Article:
Takeaway: The Board refused to incorporate limitations from the specification into the claims where the narrow construction urged by Patent Owner was not provided in the specification with reasonable clarity, deliberateness, and precision.
In its Final Written Decision, the Board concluded that all challenged claims, claims 1-27, of the ’262 Patent are unpatentable. Petitioner had filed a Petition seeking inter partes review of claims 1, 5-10, 14-19, and 23-27 based on a ground of anticipation by Chase and claims 2-4, 11-13, and 20-22 based on a ground of obviousness over Chase and Scharber. The ’262 Patent relates to a method, computer readable storage medium, and system for dynamic distributed data caching.
The Board began its analysis with claim construction, indicating a number of terms that it interpreted in its Decision on Institution. Patent Owner only challenged the Board’s construction of “master.” In its Preliminary Response, Patent Owner had argued that “master” should be construed to mean “a device that determines membership of a cache community.” The Board disagreed and determined that the broadest reasonable interpretation of “master” is “a peer that provides administrative support to other peers.” In its Response, Patent Owner argued that there is “considerable support in the specification for the master’s role in determining whether to admit (and thus also whether to deny) a client membership in the cache community.” However, the Board was not persuaded that the Specification supported Patent Owner’s position that the construction should be modified to include this additional feature that was not recited in the claims. Patent Owner further argued dictionary definitions, and argued that construing “master” without a connotation of control would read it out of the claims. The Board was not persuaded by either of these arguments. Accordingly, the Board maintained its claim construction of all terms interpreted in its Decision on Institution.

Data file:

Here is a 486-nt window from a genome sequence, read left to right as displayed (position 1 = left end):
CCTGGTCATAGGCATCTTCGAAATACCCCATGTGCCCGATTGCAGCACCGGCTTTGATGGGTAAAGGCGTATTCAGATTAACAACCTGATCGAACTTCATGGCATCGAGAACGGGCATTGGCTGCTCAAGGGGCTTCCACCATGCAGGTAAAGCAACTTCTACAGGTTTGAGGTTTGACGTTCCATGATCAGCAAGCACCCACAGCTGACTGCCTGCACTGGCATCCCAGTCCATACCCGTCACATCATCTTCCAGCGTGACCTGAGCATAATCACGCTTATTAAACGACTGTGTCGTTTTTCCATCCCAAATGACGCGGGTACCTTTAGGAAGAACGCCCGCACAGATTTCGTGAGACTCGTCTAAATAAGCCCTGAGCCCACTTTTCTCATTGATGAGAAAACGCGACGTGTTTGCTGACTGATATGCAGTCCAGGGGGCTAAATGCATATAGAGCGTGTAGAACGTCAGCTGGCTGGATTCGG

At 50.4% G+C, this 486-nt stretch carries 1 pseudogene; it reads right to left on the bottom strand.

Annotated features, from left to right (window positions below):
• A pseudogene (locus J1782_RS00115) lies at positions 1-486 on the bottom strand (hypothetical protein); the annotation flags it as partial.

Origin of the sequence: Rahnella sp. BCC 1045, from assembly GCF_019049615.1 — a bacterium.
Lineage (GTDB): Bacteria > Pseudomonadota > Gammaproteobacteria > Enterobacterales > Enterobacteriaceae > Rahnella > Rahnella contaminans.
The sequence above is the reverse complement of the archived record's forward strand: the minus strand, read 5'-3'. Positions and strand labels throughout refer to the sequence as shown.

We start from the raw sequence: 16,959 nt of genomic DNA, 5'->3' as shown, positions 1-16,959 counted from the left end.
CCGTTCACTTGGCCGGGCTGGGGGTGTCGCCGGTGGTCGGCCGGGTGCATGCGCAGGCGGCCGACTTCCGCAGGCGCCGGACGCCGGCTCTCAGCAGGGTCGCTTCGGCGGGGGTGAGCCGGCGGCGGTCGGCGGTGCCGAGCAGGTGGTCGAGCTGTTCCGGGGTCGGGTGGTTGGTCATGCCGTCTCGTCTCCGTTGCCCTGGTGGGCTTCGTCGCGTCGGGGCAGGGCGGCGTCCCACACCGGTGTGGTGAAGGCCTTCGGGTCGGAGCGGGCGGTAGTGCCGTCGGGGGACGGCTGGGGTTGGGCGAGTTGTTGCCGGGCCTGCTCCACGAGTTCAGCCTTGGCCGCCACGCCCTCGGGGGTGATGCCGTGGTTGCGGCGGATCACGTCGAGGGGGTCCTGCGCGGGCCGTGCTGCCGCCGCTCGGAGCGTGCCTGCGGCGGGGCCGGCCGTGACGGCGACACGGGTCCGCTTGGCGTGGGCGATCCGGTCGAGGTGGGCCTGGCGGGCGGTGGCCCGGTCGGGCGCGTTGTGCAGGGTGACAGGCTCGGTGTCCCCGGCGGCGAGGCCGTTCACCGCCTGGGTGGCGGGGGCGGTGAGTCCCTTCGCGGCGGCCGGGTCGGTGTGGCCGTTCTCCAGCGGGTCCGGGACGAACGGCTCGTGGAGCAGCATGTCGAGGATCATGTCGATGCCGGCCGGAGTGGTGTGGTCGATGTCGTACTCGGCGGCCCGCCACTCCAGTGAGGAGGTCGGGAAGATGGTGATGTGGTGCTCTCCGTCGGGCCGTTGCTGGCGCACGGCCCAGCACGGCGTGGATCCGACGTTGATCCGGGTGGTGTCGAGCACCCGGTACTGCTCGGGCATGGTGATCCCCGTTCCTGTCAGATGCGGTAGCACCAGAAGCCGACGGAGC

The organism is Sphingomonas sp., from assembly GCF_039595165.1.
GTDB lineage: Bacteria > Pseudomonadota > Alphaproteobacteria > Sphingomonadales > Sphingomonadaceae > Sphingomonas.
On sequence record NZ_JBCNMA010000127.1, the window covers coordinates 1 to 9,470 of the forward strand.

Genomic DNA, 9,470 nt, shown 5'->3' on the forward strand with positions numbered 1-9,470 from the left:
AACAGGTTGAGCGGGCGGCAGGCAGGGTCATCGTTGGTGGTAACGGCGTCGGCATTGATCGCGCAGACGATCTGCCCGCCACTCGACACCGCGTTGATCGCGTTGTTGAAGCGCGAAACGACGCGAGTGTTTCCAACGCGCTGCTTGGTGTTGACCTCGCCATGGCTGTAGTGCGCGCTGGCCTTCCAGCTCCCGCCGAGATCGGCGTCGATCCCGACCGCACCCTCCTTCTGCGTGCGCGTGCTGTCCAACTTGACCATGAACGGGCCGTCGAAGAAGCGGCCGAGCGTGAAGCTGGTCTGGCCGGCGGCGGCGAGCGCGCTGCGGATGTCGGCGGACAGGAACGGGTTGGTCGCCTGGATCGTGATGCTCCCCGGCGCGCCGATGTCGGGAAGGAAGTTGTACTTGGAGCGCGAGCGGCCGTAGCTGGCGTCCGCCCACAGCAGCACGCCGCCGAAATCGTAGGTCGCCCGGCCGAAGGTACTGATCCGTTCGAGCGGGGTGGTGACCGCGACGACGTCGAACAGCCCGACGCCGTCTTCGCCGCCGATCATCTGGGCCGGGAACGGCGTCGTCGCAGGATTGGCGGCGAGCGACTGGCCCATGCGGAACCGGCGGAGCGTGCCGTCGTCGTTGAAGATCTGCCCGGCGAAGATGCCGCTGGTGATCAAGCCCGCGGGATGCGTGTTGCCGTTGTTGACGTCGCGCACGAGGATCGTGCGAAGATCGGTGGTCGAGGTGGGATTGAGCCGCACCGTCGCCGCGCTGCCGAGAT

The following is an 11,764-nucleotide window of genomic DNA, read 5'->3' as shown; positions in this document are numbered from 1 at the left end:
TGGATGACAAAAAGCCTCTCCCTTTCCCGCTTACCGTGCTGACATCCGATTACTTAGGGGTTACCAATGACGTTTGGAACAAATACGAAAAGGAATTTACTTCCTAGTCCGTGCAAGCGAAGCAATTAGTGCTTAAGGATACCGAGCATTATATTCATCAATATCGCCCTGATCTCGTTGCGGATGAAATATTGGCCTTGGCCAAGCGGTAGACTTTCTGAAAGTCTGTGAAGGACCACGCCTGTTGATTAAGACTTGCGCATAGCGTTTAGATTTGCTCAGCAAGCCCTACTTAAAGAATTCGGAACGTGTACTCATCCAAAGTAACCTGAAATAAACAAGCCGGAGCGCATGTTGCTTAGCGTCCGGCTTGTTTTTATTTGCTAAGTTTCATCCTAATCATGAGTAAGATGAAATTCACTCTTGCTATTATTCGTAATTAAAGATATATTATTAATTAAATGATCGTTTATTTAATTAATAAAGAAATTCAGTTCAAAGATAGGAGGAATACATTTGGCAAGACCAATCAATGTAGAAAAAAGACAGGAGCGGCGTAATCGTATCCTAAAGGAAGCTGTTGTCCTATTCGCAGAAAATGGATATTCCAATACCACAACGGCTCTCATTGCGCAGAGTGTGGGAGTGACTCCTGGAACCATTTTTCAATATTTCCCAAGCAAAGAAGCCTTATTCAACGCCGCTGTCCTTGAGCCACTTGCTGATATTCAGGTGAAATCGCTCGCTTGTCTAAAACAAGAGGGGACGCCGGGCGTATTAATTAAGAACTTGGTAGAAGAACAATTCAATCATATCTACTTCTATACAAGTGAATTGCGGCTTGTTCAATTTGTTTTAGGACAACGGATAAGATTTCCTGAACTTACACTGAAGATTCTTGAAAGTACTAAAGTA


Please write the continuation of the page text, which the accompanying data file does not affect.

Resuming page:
The Board then tuned to the anticipation and obviousness grounds asserted by Petitioner, which the Board found persuasive. Patent Owner’s only argument against each ground was based on the claims construction that the Board refused to adopt. Accordingly, the Board concluded that Petitioner had demonstrated, by a preponderance of the evidence, that claims 1-27 of the ’262 patent are unpatentable on the basis of the anticipation and obviousness grounds presented in the Petition.
Reloaded Games, Inc. v. Parallel Networks LLC, IPR2014-00139
Paper 32: Final Written Decision
Dated: May 14, 2015
Patents: 7,730,262 B2
Before: Kristen L. Droesch, Brian J. McNamara, and Hyun J. Jung
Written by: Jung
Related Proceedings: IPR2014-00136